The Camino is a surprising thing. As well as changing you very self, it changes your plans too! To give you a little pearl of my journey, my plan was to end my walking in Santiago, right in front of the Cathedral, but the Road was still calling my name. When I reached the city, I knew that couldn’t be the end, I hadn’t achieved what the road had called me for yet. So, I bought new flights, missed the ones I had booked for the following day, and kept walking to the actual end of the Camino de Santiago: Finisterre. This is the so called ‘End of the World’, where the KM 0 plate is posted and marks the very end of the oldest pilgrimage still walked to date.
The journey began with many fears and doubts. I was about to walk more than 400km on my own, for the first time ever, and with little knowledge of the place and of what to expect. But the Camino showed its wonders from the start, and soon gifted me with the best companions I could wish for. John the wise, he always listened and had the right words, but only spoke them when the time was ripe; Maria the all-seeing, a gentle soul who could read you right through with embracing reassuring eyes; Alexis the strong, who would never stop because the road and God called him; Margo the jolly, who would carry sorrows but keep them hidden with a smile; Smilla the always smiling, who sang and laughed under all circumstances; Amelie the gentle, who, reserved and kind, had so much to give, and yet gave so much more; Chris the healer, a good companion and the sign of providence, without whom my journey would’ve had to end earlier; Dave the bearer, the holder of everyone’s secrets and hearts, who would cheer you up if needed and cry with you when the time was right, all the way until the end.
All together we walked, and laughed, and talked and walked more, and then cried and thought, and walked much more. Alone, in groups and in pairs. Everyone walking their own Camino, but everyone doing it together. No matter where the road would take us during the day, we would always find each other in the evening, around the table with our bottle of wine ready to share our Camino and fragments of our lives, tendering to our blisters or cursing our backpacks. It was THE experience, the one everyone needs at least once in their lives. One of those, that if you do not live on your own skin, you cannot fully grasp. The one no one can’t explain or describe, because how can you explain walking with your thoughts? How can one describe walking long distances every day (sometimes as far as 46km) just with yourself and your head, questioning all that is and was and perhaps will be?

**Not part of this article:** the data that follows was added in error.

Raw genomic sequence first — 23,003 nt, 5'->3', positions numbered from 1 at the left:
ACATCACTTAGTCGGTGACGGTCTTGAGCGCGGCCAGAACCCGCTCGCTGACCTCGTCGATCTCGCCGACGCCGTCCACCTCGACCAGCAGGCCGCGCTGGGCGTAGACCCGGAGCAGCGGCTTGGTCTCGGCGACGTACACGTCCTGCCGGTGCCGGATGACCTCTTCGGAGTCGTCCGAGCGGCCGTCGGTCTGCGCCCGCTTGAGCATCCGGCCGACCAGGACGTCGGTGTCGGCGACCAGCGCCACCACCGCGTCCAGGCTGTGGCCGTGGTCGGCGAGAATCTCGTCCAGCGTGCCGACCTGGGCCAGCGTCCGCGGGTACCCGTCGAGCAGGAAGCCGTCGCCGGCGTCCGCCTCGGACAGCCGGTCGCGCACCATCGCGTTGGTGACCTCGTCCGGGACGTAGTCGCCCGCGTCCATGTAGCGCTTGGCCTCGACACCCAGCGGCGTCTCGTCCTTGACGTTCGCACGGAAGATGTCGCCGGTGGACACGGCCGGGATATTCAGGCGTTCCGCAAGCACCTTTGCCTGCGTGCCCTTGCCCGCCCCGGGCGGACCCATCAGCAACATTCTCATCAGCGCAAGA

What I can try to put in words for you, however, is part of what I understood from this experience. The Camino is the greatest metaphor of life. We are all on our own paths, sometimes they cross with others’, and merge, to then deviate again. Sometimes you find yourself walking with others for the rest of your journey, sometimes it’s just for a little, or a long, while. And you need to learn to let go, no matter how affectionate and fond you’ve grown. We are all on our own, and yet surrounded by so many people – all feeling the same and yet all feeling different things. We all need the other to understand our Camino, we need a pair of fresh eyes and a fresh mind to run our thoughts through; but eventually it’s important to get back on our feet, wear that heavy backpack and, on our own, hit the road and keep walking.
Walking the Camino means being On The Road. It means getting to know ourselves and learn new things about others; to get out of our comfort zone, because that’s when we start learning. Natural development happens when we step beyond the limits of our comfort. A muscle grows when its fibres are damaged, they break and then heal to come back stronger. We learn a language by exposing ourselves to new inputs, not by always using and revising the same grammar and vocabulary. What have I learnt? I’ve learnt to walk. To keep walking, head in the cloud but feet on the ground.
Buen Camino to you all, I’ll see you On The Road!